These are some of many different faces and aspects of the festival, beyond the frolic and fun that the Utah version has modified and packaged to cater to a less diverse audience. This has happened under the guise of making it inclusive for all, looking away from its religious and cultural roots in favor of popularity and commodification. In fact, the festival is now a regional, traveling event.

In Utah, it’s even more interesting, when you take into account that the temple and festival are run by a white couple in Utah County who converted to Hinduism, Caru Das Adikari and Vai Bhavi.

When I asked Das whether he can make sure the festival is inclusive to all, but stay true to its Indian roots, he said, “America is a melting pot.’ He made an analogy to honey, and how different varieties make the best honey, rather than a “pure honey.”

It’s not the first time Das has been asked to defend his event. In a 2020 Time magazine article, he is said to “dismiss charges of cultural appropriation.”

Das said, correctly, that the festival brings together all sorts of people. Even in India, the festival transcends religions: Sikhs, Muslims, Christians and more take part. It has crossed borders into Nepal, and across the world as the South Asian diaspora spread.

Here in Utah, though, it makes me wonder: What is at risk when you sacrifice authenticity for palatability?

One common, if admittedly archaic, point of Hindu tradition is that women who are menstruating are encouraged not to participate in temple activities, like worshiping or cooking, or being on temple grounds. (There are diverse views across Indian cultures, but for the most part this is the practice.)

When I asked Das about this on the phone, he said he didn’t know about it, questioned if that was true, and when I confirmed it is, he said that “doesn’t happen here.” He did note that the Spanish Fork temple building is closed during the festival, adding, “everybody is discriminated against equally, not because of their gender.”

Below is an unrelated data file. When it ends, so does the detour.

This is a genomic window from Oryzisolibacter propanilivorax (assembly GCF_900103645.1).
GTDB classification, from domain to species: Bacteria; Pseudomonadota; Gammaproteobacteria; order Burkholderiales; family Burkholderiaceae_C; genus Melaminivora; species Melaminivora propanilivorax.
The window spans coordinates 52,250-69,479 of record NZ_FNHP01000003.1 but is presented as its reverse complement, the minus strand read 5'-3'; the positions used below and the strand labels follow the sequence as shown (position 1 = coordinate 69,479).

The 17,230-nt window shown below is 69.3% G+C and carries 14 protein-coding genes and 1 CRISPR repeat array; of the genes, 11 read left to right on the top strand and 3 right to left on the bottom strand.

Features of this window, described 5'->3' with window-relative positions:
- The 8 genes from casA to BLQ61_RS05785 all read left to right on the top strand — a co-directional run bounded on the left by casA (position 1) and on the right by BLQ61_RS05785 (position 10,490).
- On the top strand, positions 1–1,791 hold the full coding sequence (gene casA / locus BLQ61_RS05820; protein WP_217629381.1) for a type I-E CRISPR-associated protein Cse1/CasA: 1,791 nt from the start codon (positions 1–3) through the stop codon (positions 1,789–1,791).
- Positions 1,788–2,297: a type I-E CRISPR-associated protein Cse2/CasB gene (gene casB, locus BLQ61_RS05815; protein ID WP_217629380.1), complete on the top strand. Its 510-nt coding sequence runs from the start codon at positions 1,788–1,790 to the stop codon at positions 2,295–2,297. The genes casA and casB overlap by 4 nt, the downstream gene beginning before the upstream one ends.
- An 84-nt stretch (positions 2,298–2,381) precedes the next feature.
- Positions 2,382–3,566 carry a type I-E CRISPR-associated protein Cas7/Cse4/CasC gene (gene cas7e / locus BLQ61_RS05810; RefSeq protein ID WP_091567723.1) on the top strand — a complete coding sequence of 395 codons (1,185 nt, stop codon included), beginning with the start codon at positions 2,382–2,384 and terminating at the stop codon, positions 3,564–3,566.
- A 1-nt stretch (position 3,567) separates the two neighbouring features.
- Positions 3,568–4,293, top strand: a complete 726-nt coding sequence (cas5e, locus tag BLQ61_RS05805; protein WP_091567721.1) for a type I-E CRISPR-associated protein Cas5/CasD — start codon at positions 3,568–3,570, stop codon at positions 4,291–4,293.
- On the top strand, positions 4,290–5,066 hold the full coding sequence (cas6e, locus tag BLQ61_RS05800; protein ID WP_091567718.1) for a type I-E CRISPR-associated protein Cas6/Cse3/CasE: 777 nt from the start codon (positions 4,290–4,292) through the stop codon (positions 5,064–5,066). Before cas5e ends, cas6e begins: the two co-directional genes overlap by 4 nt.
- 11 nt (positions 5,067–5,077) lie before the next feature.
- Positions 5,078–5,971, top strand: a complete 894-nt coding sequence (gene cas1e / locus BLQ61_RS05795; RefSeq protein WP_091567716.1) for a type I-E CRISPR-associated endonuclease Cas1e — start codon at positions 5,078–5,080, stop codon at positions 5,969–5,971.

He also added the festival is about “inclusivity not exclusivity” and those who “want to exclude us for one reason or another, they themselves are contrary to the spirit of the festival.”

From Holi, color marathons and similar festivals have sprouted. The Utah Festival of Colors charges for tickets, bags of colors (which Das manufactures and sells in bulk), and other merchandise.

For better or worse, the festival has evolved from its origins. Culture, I strongly believe, is a unifier, and is supposed to bring people together. But there is a danger of crossing the fine line between appreciation and appropriation, when we forget the traditions and roots of these joyful events.

Ideally, the smearing of color at Holi hides skin tone, political and religious affiliations, and perhaps everything in this world that divides us. I’m not saying everyone shouldn’t participate — but I’m keen to share everything about what makes this wonderful, colorful festival what it is, and to help people learn all about it.

There is power in connectivity, but there also is power in knowledge.

Palak Jayswal is The Tribune’s culture reporter.